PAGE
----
Put simply, a beacon is a small wireless device that broadcasts tiny radio signals. Smartphones that are nearby are able to listen for these signals and communicate with the beacon to determine proximity and trigger an action within a user’s application.
Bluetooth Low Energy (BLE) refers to the specification of the signal that a beacon broadcasts. The advantage of BLE is that it is low energy (meaning it doesn’t drain your phone’s battery) and it is set to become a standard feature of most modern smartphones, largely thanks to Apple’s endorsement in iOS 7.
So what is iBeacon? This seems to be where most of the confusion lies at the moment as the terms iBeacon and beacons are often used interchangeably. According to Apple, iBeacon is ”a new class of low-powered, low-cost transmitters that can notify nearby iOS 7 devices of their presence.” However, to date Apple has provided very little detail on the specifics of iBeacon. As far as we can establish, iBeacon refers to the software protocols used within an application and the specifications that Apple is planning to release for a beacon to be called an iBeacon. That’s the important part, in theory any beacon can be called iBeacon as long as it meets Apple’s specifications. For now, the only current iBeacon devices which currently meet Apple’s specification are iPhones and iPads.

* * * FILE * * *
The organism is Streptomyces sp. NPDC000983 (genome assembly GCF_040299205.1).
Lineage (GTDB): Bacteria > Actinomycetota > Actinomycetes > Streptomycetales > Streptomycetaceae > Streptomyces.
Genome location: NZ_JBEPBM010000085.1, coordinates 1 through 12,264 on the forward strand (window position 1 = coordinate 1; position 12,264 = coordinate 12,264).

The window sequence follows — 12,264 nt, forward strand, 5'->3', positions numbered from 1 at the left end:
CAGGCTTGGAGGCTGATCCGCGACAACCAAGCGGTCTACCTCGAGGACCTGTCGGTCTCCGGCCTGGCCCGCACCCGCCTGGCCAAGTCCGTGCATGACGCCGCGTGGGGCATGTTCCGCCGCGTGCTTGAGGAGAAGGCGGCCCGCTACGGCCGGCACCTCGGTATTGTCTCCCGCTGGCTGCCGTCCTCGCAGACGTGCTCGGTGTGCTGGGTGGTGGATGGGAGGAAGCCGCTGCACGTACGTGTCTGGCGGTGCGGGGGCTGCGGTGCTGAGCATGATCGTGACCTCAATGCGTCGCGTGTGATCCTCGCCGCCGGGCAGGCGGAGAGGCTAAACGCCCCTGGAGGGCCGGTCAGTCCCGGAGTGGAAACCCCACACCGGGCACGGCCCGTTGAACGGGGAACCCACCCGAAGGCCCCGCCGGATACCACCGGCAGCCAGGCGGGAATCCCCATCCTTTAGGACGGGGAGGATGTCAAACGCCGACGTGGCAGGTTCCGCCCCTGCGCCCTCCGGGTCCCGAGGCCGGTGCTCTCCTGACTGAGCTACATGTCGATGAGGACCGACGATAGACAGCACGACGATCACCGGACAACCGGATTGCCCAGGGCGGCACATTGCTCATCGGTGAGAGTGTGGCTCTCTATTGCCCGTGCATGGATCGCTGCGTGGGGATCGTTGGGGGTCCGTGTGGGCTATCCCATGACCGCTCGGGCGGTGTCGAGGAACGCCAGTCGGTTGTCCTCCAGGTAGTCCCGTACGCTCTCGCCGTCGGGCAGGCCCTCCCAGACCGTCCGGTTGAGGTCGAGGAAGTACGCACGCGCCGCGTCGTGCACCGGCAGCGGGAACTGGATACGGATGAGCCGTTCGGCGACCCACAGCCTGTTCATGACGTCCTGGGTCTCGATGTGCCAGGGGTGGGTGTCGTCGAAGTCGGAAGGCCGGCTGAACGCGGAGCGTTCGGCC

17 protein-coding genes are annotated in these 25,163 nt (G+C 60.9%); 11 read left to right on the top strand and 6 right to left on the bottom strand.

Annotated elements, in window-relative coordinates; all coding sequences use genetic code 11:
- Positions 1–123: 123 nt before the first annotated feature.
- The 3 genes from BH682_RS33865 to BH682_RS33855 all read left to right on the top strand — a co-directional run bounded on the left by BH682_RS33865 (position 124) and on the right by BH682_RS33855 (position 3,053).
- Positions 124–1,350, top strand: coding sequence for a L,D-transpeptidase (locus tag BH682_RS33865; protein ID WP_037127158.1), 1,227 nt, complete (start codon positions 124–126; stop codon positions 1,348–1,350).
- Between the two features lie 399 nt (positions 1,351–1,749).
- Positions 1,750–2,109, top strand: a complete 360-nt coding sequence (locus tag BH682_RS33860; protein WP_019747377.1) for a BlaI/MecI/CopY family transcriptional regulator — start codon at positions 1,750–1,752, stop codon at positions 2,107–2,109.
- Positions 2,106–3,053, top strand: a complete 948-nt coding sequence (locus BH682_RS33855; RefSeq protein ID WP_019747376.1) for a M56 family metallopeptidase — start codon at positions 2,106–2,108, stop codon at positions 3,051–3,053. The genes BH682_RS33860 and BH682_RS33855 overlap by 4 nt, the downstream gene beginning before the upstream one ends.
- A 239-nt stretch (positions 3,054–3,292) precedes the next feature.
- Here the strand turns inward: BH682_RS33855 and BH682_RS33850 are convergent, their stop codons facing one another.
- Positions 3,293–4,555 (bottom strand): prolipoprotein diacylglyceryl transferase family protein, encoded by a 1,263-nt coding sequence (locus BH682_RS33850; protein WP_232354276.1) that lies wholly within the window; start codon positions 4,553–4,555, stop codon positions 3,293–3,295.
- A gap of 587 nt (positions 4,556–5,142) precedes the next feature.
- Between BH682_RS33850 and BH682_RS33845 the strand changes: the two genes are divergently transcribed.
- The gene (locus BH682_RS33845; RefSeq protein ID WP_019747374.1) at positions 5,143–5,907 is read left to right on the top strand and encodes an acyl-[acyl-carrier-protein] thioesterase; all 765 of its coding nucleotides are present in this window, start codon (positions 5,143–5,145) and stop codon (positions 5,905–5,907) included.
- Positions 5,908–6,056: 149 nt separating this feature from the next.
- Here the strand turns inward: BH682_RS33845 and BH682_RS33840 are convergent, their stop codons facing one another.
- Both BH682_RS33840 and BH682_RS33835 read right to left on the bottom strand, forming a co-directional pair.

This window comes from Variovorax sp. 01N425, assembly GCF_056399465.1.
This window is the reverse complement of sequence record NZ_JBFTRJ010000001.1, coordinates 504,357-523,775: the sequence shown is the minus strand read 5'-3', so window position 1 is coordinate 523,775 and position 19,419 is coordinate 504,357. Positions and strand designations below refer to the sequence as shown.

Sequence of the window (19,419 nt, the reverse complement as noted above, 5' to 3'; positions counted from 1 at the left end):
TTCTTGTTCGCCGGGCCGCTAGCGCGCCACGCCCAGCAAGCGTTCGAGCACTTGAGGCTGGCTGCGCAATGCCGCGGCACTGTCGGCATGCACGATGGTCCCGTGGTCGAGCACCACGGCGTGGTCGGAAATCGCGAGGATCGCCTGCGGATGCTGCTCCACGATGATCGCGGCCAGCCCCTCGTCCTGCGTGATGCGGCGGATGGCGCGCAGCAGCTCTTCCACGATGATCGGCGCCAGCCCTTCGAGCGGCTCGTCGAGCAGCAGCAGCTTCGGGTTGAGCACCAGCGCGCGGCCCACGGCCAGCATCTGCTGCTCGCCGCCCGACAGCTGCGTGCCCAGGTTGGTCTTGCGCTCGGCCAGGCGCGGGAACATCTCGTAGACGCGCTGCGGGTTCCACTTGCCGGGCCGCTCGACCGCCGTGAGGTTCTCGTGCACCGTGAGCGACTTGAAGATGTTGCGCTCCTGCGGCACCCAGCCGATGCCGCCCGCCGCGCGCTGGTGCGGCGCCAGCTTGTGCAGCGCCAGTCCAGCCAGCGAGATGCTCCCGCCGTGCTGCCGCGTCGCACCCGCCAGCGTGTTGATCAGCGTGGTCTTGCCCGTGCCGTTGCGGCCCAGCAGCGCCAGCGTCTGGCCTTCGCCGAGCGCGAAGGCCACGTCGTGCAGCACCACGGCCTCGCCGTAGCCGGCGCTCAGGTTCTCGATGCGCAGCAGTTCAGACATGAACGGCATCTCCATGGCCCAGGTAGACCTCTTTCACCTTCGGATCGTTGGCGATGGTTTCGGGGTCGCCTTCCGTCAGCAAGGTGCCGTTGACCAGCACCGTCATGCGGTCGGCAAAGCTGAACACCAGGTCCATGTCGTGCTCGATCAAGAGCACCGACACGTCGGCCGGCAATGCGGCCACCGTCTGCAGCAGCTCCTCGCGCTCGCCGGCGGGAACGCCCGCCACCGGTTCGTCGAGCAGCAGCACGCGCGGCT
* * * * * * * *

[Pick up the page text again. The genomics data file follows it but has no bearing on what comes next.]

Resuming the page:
There’s been plenty of coverage in the media suggesting that the likes of Gimbal, Estimote and Kontakt are competing against iBeacon. However, we feel it’s highly unlikely that Apple are going to produce their own hardware based beacons to compete with these players. Apple are more likely to endorse BLE beacons such as Estimote based on their approach to interpreting Apple’s BLE specification. As for beacon software services, we don’t think Apple are likely to play in this space either.
So there you have it. Right now, iPhones and iPads are the only iBeacons out there. But in the future we expect iBeacon to become a much broader term used for all devices that meet Apple’s standards.